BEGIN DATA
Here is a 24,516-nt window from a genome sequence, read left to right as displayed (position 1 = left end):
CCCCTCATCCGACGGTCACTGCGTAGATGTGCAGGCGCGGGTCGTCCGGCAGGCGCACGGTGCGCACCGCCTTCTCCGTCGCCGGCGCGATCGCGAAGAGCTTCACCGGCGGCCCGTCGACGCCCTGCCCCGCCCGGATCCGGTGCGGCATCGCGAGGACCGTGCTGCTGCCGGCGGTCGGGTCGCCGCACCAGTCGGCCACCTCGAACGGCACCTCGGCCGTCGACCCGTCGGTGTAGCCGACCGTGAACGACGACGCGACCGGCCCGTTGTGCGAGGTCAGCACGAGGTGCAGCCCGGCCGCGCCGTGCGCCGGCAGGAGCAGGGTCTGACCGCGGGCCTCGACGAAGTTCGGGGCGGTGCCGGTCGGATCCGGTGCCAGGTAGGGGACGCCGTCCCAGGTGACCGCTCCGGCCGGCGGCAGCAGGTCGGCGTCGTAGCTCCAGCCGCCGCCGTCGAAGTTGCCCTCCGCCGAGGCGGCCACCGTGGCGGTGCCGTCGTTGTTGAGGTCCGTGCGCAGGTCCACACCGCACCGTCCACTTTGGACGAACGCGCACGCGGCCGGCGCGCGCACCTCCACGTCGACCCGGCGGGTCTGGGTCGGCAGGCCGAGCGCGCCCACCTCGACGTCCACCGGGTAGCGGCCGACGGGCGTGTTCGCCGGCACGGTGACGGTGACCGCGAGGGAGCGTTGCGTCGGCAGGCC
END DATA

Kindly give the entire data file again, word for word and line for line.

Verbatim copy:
Here is a 24,516-nt window from a genome sequence, read left to right as displayed (position 1 = left end):
CCCCTCATCCGACGGTCACTGCGTAGATGTGCAGGCGCGGGTCGTCCGGCAGGCGCACGGTGCGCACCGCCTTCTCCGTCGCCGGCGCGATCGCGAAGAGCTTCACCGGCGGCCCGTCGACGCCCTGCCCCGCCCGGATCCGGTGCGGCATCGCGAGGACCGTGCTGCTGCCGGCGGTCGGGTCGCCGCACCAGTCGGCCACCTCGAACGGCACCTCGGCCGTCGACCCGTCGGTGTAGCCGACCGTGAACGACGACGCGACCGGCCCGTTGTGCGAGGTCAGCACGAGGTGCAGCCCGGCCGCGCCGTGCGCCGGCAGGAGCAGGGTCTGACCGCGGGCCTCGACGAAGTTCGGGGCGGTGCCGGTCGGATCCGGTGCCAGGTAGGGGACGCCGTCCCAGGTGACCGCTCCGGCCGGCGGCAGCAGGTCGGCGTCGTAGCTCCAGCCGCCGCCGTCGAAGTTGCCCTCCGCCGAGGCGGCCACCGTGGCGGTGCCGTCGTTGTTGAGGTCCGTGCGCAGGTCCACACCGCACCGTCCACTTTGGACGAACGCGCACGCGGCCGGCGCGCGCACCTCCACGTCGACCCGGCGGGTCTGGGTCGGCAGGCCGAGCGCGCCCACCTCGACGTCCACCGGGTAGCGGCCGACGGGCGTGTTCGCCGGCACGGTGACGGTGACCGCGAGGGAGCGTTGCGTCGGCAGGCC